Rohit Sharma has done exceedingly well in passing the Bradmanesque average of 98.22 in his home Tests.
It’s not often that Sir Donald Bradman’s average is tested meaningfully, even if only in a tight context like batting at home. His career average of 99.94 cannot, of course be surpassed. Rohit Sharma has done exceedingly well in passing the Bradmanesque average of 98.22 in his home Tests. This means his performance is bigger than just a streak of productivity that in-form batsman do achieve. His promotion to opening the innings has been the trigger to this extraordinary assault on the Himalayan task of averaging close to hundred over any extended period of time.
The awesome figure of 99.84 is Rohit’s average in home Tests after his 212-run knock with 1,298 runs in 18 innings with six 100s and five 50s. His last nine scores in Tests in India are: 82*, 51*, 102*, 65, 50*, 176, 127, 14 and 212. He has the best home average among all batsmen with 10-plus innings, just ahead of Don Bradman’s 98.22. “I want to bat like Bradman” is the motif of the Bradman Museum in Bowral. Many have surpassed his batting average briefly, but none could possibly sustain those efforts in such a chancy game.
Rohit deserves the accolades for his sustained success as a Test opener in the short series, starting each innings against the new ball splendidly handled by Rabada and Philander (in two Tests). He batted in the only phases of the series in which the batsmen felt threatened by movement as well as a precise line of attack, even if it lasted only as long as the shine on the ball, or the strength of the bowler in trying conditions of humid Vizag and Pune.
In fact, India’s openers failed to put up a stand past the shine only in one innings and the credit for this also goes to Mayank Agarwal, as acquisitive of runs as Rohit, but with lesser potential as an aggressive batsman in the most modern mould. It did appear in periods of play when Rohit seemed set to emulate another of his ilk in Virender Sehwag, who set the gold standard for an Indian batsman with two triple centuries and a near third.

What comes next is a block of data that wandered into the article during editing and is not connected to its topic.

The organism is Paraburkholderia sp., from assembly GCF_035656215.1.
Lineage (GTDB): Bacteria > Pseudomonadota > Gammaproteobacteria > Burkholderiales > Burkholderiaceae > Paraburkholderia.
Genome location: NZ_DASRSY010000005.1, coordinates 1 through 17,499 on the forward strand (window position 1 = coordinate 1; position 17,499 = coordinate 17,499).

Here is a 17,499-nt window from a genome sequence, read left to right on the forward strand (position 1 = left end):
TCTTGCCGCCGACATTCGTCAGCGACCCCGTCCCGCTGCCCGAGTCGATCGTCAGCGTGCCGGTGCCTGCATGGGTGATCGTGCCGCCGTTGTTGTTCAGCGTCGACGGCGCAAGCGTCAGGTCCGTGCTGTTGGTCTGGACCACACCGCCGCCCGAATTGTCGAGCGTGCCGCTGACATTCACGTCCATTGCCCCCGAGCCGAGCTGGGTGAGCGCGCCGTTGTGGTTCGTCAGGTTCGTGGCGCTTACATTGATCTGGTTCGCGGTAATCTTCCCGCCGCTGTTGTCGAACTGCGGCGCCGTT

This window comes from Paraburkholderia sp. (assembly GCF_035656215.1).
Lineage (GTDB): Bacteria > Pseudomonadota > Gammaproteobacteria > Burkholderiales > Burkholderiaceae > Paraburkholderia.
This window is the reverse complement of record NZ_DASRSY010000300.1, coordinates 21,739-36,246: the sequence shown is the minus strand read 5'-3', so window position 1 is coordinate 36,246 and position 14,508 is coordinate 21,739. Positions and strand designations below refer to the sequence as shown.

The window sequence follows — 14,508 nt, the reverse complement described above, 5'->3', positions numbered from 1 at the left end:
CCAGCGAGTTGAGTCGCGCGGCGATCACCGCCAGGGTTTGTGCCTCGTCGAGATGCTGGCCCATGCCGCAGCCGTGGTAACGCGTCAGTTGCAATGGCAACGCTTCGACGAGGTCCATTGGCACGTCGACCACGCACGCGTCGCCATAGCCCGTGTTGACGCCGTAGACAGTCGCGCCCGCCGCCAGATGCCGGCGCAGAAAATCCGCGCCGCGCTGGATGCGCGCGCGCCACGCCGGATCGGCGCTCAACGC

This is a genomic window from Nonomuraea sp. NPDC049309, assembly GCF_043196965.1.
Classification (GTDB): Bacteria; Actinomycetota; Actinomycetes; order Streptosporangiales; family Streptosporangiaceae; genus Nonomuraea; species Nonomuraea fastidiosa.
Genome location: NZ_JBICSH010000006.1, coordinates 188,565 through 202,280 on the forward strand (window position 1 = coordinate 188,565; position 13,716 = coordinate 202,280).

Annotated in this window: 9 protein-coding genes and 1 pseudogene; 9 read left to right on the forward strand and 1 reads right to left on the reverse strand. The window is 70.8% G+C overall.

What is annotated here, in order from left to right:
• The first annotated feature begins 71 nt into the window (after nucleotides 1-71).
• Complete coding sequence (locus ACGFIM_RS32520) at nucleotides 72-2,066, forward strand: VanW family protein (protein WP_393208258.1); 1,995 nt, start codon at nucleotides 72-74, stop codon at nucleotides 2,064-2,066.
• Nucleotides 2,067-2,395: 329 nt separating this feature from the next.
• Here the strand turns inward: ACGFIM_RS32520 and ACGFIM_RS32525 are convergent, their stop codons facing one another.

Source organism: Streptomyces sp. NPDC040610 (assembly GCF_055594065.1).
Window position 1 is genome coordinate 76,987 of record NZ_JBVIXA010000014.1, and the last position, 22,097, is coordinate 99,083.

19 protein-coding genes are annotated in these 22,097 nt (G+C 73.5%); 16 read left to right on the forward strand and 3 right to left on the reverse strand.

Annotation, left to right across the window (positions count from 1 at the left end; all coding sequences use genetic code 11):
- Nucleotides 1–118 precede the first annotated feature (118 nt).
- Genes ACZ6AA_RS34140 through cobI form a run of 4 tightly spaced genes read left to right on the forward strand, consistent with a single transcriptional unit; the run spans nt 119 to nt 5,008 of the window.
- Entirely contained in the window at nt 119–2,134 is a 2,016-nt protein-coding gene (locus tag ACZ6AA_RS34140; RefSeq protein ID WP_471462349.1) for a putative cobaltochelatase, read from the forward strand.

The obvious advantage batsmen like Sehwag, Rohit and Kohli wield is their ability to scorch the turf in run collection once they are ‘set’, as is the most apt cricket term that best describes a batsman who knows he ‘is in.’ These awesome run makers don’t worry too much about getting beaten early in their innings by the shiny red cherry, whose movement can always be big enough to miss the edge.
Batting is not a beauty contest. And it is certainly not so as Rohit goes hard in slashing at a wide ball and misses. The Test opener, Rohit Mk II, rebukes only himself for the rash attempt, not for letting the aesthetics drop for a while. This is essentially modern batting, aligned more to making the most when scoring opportunities appear to present themselves. The instinct to attack has become a part of their game plan.
Of course, the conversion of Rohit into a Test run machine on home soil has not come without considerable sacrifice on his part in terms of toughening up to face the bowling in the first hour when the bowlers are fresh, there is a bit of moisture under the pitch from the heavy watering in pre-Test preparation and the feet are not yet moving decisively. Only in Pune did he abandon that resolve when he reached out to a swinging delivery.
Rohit was never meant to be in the Vijay Merchant – Sunil Gavaskar school of opening the innings in the polished style of the best of Mumbai run gatherers. What Rohit offers is marvellous entertainment in the modern era, deciding in an instant to step out and loft down the ground for six in strokes of refreshing freedom that the solid openers of the past would never have permitted themselves, even when well set.
A Protea-wash would not have been possible without the openers and Virat Kohli’s appetite for prolific deeds from the crease. It would have been impossible without a bowling attack that has such balance now as to be lethal as much on standard Indian pitches as they used to selectively be on designer pitches. Why, even on a seaming green top Indian pitch, team India would have beaten this South African team, so lacking in players of such class like the ones that came ages ago it seems, with the ability and the temperament to have beaten India in a Test series in India.
The manner in which the quicks dismantled the start of the South African innings in the second and third Tests, reducing even the doughty Elgar to grave uncertainty against the movement, has been the key to a dominating performance by Team India. The spinners were at their best on the slower pitches in the first half of the series though Shami had come into his own in the second innings of the second Test.
The quicks were a dominant force in the third Test, and all this without the presence of the battering ram Jasprit Bumrah. They made short work of completing a whitewash, a rare enough feat, and one to be celebrated heartily, more so as a whole set of bowlers made it possible, including this impressive array of Indian fast bowlers.